Gary had laughed again. None of that bothered him any. If one of the town boys went out there alone, he would, too. After all, he had made it through survival camp and passed his solo island experience. He knew about marking eggs in a nest to find out which were newly laid. He knew how to grind up burdock roots and which plants were edible raw.
He didn't think he'd have any trouble getting permission from his folks to spend a few days on an island with a lighthouse. He assumed there would be a well. A gallon of water would be enough for a day or two, but not if a person stayed much longer. And they'd have to agree to certain rules, like no food handouts from outsiders and no raiding lobster traps, and only one box of matches. He'd go a day longer than any one of them on that island. No sweat.
Andy and Eric and Chris had each planned to be the one to outsurvive Gary until it became clear that no one's family would put up with any such nonsense.
Then at New Year's Chris's parents had won the prize of a lifetime. The New England Association of Sheep Breeders had awarded them a three-week sheep tour in New Zealand. They put off the trip until early June, when the home farm chores were least demanding.
Grandad moved in with Chris, who made sure that things were going smoothly before proposing to take the week off
On Fowlers Island? Grandad didn't like that idea, not one bit.
Chris hadn't actually lied to convince him, but he did have to point out that it wasn't all that different from his being out there with Dad when they sheared the island sheep. Nor did Chris mention not bringing food. And he had to promise that his friends would check up on him and report back to Grandad.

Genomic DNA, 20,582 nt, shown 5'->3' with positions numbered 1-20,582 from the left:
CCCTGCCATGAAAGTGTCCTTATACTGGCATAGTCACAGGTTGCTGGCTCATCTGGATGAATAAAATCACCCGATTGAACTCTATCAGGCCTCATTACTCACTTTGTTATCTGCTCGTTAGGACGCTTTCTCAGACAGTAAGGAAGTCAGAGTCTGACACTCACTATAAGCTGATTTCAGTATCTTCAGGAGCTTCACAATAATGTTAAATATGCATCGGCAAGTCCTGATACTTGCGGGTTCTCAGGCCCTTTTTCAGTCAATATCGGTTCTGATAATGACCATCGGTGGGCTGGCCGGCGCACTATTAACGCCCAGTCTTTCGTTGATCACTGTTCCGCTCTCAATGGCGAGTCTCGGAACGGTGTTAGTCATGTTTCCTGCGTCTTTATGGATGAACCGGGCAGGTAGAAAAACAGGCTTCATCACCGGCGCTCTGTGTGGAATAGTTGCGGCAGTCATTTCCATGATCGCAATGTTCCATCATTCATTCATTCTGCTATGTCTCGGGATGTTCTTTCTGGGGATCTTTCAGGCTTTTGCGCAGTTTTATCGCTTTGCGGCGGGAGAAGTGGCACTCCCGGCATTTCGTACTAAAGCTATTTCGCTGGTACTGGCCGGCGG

Since Gary hadn't yet arrived for the summer, the town boys just assumed that he would agree to this. To be fair, everything would have to be the same for Gary, and Chris would provide him with a map or description of the island.
"Don't forget," Andy remarked as he cut the engine and coasted up to a rocky outcrop below the beach, "even if someone shows up, you keep away from them. No help. Unless," he added, "you're in trouble."
"I won't be," Chris said, tossing the rope onto high ground. He shrugged his backpack up his shoulder, stepped out on rockweed, and sank to his ankles in the frigid water. Andy and Eric laughed. Chris laughed, too, to keep from yelping. Hoisting his water jug and sleeping bag, he splashed shoreward.
The one-lunger revved up, making its usual racket. Chris turned to watch them go. Eric shouted something that must have been pretty funny because both boys doubled over laughing. The boat rocked as it backed off.